Self-destructive behaviors and their impact on loved ones are later revisited on album closer "Test Me". Like "Our Song", the final track on Coexist, "Test Me" is about the bandmates' relationship with one another, and both are statements of unconditional love. But whereas "Our Song" was an easy, near-saccharine incarnation of such love, "Test Me" is much, much more real than that. "You look, but you never see…Tell me this time you've changed", Croft and Sim sing over a tense, dark musical backdrop. "Test me, see if I stay / How could I walk the other way?" The vow to never abandon one another is still there, but the band has dispensed with any illusions that love is always easy, or that it always feels good. It is here that the title of I See You comes into focus: love, whether platonic or romantic, demands a witnessing of someone, for all their flaws and weaknesses; it depends on a willingness to honestly reflect that back to them, followed by a willingness to stay around regardless.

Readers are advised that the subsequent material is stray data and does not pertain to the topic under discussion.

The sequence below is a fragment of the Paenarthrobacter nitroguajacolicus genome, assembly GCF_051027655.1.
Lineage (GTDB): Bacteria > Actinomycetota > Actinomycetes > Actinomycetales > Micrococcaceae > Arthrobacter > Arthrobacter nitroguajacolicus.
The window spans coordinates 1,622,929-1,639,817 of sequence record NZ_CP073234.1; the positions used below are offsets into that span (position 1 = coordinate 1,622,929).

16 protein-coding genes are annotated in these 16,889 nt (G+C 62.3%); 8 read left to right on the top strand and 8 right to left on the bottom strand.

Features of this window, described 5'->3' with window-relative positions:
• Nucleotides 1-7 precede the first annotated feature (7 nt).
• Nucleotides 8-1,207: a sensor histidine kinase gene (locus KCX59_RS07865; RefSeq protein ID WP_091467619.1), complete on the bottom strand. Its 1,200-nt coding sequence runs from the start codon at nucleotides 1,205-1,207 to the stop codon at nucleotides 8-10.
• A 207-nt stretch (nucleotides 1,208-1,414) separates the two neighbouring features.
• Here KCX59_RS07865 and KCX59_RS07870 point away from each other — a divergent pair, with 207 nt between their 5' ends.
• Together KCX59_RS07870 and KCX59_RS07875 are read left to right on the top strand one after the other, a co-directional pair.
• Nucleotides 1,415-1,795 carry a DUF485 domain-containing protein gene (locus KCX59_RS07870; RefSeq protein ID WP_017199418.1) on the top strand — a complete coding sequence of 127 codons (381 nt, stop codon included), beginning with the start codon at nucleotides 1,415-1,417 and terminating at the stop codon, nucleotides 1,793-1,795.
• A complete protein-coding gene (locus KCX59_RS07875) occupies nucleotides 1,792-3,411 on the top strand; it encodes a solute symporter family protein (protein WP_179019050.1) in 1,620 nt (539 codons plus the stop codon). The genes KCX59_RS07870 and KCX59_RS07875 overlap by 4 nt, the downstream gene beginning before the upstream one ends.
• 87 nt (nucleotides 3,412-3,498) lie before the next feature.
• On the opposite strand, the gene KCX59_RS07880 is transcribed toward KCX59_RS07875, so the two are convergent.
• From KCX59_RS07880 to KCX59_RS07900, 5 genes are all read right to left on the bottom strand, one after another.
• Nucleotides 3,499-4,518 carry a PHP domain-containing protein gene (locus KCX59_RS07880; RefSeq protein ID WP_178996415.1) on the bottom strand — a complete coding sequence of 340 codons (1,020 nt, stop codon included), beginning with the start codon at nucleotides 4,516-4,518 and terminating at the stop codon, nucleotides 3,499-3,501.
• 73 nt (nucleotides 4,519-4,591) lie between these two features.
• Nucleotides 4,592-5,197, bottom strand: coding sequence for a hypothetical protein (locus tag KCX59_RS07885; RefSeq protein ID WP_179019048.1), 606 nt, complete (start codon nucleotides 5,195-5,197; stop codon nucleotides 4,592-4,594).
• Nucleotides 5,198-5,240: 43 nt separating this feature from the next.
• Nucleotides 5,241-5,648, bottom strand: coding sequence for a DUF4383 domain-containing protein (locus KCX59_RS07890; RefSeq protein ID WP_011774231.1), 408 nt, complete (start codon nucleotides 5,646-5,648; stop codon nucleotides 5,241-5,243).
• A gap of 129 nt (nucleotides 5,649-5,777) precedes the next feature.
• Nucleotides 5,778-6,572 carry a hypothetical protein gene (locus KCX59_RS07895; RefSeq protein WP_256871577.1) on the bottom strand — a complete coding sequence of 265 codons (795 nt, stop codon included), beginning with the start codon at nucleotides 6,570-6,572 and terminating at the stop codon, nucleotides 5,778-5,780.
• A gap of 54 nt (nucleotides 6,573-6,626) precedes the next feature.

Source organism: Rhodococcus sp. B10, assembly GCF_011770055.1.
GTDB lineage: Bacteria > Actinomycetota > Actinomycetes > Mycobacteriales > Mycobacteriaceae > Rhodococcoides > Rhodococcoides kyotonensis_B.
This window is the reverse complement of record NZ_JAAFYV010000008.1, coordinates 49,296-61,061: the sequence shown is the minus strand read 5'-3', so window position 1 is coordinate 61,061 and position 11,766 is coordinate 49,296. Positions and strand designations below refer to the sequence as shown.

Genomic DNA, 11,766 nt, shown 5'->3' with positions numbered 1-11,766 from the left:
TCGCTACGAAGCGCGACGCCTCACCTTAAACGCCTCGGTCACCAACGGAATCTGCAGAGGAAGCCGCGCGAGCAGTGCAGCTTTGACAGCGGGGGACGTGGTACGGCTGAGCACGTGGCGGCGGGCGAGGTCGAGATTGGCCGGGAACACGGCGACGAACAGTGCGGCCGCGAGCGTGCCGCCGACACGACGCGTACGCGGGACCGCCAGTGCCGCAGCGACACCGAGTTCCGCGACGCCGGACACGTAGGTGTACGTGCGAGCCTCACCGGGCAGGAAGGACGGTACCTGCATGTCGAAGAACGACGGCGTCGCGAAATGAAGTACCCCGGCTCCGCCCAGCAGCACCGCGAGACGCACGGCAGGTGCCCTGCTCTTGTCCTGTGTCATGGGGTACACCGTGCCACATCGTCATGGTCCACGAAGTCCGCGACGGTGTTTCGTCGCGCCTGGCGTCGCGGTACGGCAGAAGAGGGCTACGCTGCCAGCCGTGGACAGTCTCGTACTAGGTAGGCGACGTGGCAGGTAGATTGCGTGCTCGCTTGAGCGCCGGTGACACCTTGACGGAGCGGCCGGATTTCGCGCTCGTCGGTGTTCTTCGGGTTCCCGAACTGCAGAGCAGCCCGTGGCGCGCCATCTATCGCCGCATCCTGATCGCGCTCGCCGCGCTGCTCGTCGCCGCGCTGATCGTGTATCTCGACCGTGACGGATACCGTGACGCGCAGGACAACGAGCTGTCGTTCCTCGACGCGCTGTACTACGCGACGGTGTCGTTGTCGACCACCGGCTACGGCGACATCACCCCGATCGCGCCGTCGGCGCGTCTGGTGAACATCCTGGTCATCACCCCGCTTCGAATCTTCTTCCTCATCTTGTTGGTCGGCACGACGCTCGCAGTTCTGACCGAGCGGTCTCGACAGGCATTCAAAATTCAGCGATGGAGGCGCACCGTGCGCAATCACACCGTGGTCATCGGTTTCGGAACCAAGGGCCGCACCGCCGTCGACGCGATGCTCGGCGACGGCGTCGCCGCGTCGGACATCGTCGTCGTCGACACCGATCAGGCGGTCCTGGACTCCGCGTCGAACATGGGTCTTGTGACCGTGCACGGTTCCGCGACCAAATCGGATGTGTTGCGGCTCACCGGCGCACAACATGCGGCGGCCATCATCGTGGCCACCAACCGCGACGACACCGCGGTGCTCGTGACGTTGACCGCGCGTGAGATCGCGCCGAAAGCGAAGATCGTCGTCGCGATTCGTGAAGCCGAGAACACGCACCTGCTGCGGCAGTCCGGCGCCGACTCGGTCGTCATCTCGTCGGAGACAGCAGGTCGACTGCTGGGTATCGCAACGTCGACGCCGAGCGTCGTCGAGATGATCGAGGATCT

The brutal autobiographical honesty that Sim puts into it makes I See You in some ways his defining album with the band. In contrast with Coexist's more or less Sim-less "Angels", nowhere here is his contribution more invaluable than on lead single "On Hold", where he supplies a heartbreaking yet infectious lyrical and melodic hook. "Every time I let you leave / I always saw you coming back to me," he sings. "When and where did we go cold? / I thought I had you on hold". I have yet to be able to listen to the song without singing along with that part, and I can't imagine that I'm alone in that. Expertly employing an unconventional Hall & Oates sample, the song is a strange, euphoric, transcendent combination of regret and triumph. The band's wise choice to place the track toward the end of the album only further maximizes its emotional impact.